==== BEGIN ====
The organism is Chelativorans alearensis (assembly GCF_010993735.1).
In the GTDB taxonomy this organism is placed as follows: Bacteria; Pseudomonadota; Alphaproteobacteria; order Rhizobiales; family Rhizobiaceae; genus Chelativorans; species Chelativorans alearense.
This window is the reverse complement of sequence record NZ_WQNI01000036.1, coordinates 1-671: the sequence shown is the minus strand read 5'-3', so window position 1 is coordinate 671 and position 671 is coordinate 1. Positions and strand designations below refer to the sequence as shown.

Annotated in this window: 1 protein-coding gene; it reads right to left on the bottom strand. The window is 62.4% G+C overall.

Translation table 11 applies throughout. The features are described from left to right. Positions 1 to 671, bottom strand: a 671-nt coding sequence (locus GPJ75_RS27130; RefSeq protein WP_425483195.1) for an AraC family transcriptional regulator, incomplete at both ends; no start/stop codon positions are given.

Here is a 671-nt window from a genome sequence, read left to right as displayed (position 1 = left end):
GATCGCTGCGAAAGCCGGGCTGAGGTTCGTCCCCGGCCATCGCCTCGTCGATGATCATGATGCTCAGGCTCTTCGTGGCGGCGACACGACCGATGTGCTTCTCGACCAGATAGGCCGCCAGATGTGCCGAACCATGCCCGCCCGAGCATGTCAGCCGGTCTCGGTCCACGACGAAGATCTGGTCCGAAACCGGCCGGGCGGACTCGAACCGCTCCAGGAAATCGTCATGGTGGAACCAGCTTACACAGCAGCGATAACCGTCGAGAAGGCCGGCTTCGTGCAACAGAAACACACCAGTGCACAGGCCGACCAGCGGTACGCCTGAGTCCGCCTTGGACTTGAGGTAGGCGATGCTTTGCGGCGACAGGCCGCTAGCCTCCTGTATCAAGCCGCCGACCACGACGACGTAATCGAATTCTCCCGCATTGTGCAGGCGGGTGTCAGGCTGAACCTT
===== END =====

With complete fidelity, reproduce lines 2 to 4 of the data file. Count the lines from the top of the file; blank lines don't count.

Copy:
In the GTDB taxonomy this organism is placed as follows: Bacteria; Pseudomonadota; Alphaproteobacteria; order Rhizobiales; family Rhizobiaceae; genus Chelativorans; species Chelativorans alearense.
This window is the reverse complement of sequence record NZ_WQNI01000036.1, coordinates 1-671: the sequence shown is the minus strand read 5'-3', so window position 1 is coordinate 671 and position 671 is coordinate 1. Positions and strand designations below refer to the sequence as shown.

Annotated in this window: 1 protein-coding gene; it reads right to left on the bottom strand. The window is 62.4% G+C overall.